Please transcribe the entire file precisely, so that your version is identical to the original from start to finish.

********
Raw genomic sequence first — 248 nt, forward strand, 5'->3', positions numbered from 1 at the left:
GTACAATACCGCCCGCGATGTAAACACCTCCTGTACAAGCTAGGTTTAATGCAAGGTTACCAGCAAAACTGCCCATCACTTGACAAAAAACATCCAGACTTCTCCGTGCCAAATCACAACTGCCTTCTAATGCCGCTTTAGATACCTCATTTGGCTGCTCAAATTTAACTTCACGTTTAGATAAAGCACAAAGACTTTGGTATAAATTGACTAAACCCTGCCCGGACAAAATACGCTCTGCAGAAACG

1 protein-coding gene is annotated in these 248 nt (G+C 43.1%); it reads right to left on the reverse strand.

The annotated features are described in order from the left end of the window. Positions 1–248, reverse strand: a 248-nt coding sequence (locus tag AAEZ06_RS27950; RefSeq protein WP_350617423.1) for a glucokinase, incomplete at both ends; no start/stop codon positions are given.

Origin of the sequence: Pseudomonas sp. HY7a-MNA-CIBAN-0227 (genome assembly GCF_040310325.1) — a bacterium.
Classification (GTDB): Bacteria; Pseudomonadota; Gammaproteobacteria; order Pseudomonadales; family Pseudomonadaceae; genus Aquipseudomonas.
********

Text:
Raw genomic sequence first — 248 nt, forward strand, 5'->3', positions numbered from 1 at the left:
GTACAATACCGCCCGCGATGTAAACACCTCCTGTACAAGCTAGGTTTAATGCAAGGTTACCAGCAAAACTGCCCATCACTTGACAAAAAACATCCAGACTTCTCCGTGCCAAATCACAACTGCCTTCTAATGCCGCTTTAGATACCTCATTTGGCTGCTCAAATTTAACTTCACGTTTAGATAAAGCACAAAGACTTTGGTATAAATTGACTAAACCCTGCCCGGACAAAATACGCTCTGCAGAAACG

1 protein-coding gene is annotated in these 248 nt (G+C 43.1%); it reads right to left on the reverse strand.

The annotated features are described in order from the left end of the window. Positions 1–248, reverse strand: a 248-nt coding sequence (locus tag AAEZ06_RS27950; RefSeq protein WP_350617423.1) for a glucokinase, incomplete at both ends; no start/stop codon positions are given.

Origin of the sequence: Pseudomonas sp. HY7a-MNA-CIBAN-0227 (genome assembly GCF_040310325.1) — a bacterium.
Classification (GTDB): Bacteria; Pseudomonadota; Gammaproteobacteria; order Pseudomonadales; family Pseudomonadaceae; genus Aquipseudomonas.